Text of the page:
function Unicorn(name, age) {
  this.name = name
  this.age = age

const pixelfarter = new Unicorn('Meme', 1)
// Unicorn { name: 'Meme', age: '1' }

Unicorn.prototype.getDetails = function() {
  return 'my name is: ' + this.name + '  and my age is ' + this.age

What is going on

So let’s break it down: in the above example we’ve written a simple constructor function, based off which we then created a new object that we’re saving to memory via the pixelfarter variable.

So far so good.

And thanks to the way Javascript is built, we have also simultaneously just set the prototype. Or rather, JS did it for us.

Go ahead and call __proto__ on pixelfarter and you’ll get a glimpse of both what is happening behind the scenes, and why __proto__ is so important.

// Unicorn {}

That empty object you see there? That’s the prototype! But don’t get it confused: that empty object isn’t the prototype of the function constructor itself. It’s the prototype of any object that you create using the function constructor. There’s a certain degrees-of-separation factor that you need to keep in mind here, which also explains why we have both __proto__ & prototype.

So any objects you create specifically via the new keyword not only have whatever properties and methods you attached to them inside the constructor function, but they also have a prototype, which is the prototype property of that function:

pixelfarter is the instance to which Unicorn.prototype is attached via __proto__, which itself becomes available to us upon creation of the instance of pixelfarter (by using new).

Whew! Ok, I think we’ve circled how everything is linked together for long enough at this point. But wait, one more (tiny, I promise,) thing!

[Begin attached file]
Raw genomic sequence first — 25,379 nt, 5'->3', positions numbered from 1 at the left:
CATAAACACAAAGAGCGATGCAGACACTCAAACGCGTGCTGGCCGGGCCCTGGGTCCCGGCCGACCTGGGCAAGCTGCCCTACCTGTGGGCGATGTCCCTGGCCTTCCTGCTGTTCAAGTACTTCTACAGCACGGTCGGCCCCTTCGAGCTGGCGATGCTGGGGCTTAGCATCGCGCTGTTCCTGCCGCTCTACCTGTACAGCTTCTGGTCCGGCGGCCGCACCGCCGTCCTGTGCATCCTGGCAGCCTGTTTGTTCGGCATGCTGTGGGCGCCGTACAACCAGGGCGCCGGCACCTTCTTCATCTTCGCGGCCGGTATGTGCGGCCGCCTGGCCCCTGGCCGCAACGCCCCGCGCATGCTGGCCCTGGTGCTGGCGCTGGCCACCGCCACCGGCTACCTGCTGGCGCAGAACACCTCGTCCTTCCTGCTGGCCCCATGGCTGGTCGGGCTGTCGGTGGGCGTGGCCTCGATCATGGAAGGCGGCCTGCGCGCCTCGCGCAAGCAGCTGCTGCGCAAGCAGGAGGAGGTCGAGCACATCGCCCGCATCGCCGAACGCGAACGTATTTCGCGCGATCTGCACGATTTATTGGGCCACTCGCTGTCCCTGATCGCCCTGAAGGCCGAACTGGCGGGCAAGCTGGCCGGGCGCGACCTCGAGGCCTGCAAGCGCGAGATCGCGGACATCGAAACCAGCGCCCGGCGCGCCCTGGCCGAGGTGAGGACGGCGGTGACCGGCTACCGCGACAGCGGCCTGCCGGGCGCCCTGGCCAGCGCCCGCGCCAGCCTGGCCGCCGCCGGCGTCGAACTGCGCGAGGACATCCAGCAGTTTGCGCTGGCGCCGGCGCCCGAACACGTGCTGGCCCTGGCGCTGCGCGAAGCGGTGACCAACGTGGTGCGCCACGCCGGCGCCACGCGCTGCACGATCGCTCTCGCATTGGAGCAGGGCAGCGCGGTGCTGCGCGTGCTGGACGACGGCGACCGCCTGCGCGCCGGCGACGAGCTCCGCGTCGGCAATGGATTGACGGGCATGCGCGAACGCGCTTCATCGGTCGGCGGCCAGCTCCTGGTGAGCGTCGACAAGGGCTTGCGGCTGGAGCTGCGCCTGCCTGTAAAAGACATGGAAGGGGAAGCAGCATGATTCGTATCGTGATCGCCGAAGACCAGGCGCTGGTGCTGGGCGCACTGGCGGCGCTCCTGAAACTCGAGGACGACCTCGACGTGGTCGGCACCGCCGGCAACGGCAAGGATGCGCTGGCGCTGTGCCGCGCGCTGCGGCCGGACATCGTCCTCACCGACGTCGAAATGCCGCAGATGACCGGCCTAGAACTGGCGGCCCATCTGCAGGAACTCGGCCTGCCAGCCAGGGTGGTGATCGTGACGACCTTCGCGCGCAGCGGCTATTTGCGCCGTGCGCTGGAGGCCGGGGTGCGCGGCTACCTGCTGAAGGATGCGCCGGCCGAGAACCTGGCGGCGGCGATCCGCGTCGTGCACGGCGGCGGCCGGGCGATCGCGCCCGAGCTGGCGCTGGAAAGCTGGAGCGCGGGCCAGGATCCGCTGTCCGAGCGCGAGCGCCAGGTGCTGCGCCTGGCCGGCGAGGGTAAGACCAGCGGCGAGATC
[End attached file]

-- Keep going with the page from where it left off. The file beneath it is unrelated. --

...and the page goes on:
With all browsers officially supporting Object.create, this feels as good a time as any to review what in fact, this is and what it’s good for. For one, it’s the most literal way to apply prototypal inheritance in Javascript. When you call it, it provides you with an empty object, much like a constructor, who’s prototype doesn’t point to, but in fact is, that which you passed into the create() property.

var unicorn = {
  firstname: 'Default',
  lastname: 'Default',
  Greeting: function() {
    return 'Neigh' + this.firstname

const pixelfarter = Object.create(unicorn)

So the object that is createed by Object.create actually forms the prototype of the new object itself.

const pixelfarter = new Unicorn() === Object.create(Unicorn.prototype)

The pattern goes that you’d just override the object with whatever properties you might need to add as you go forward.

As for when and where to apply one over the other, I personally tend toward constructor functions for the simple reason that I’m most comfortable with them. That being said I haven’t encountered any solid argument for or against either option. The only warning that comes up again and again in the docs and discussions online is of course to avoid mixing both approaches in your code. Pick one and run with it. You’re code will be more clear, and since your objects will all have been built the same way, you’ll have an easier time (in theory) with debugging.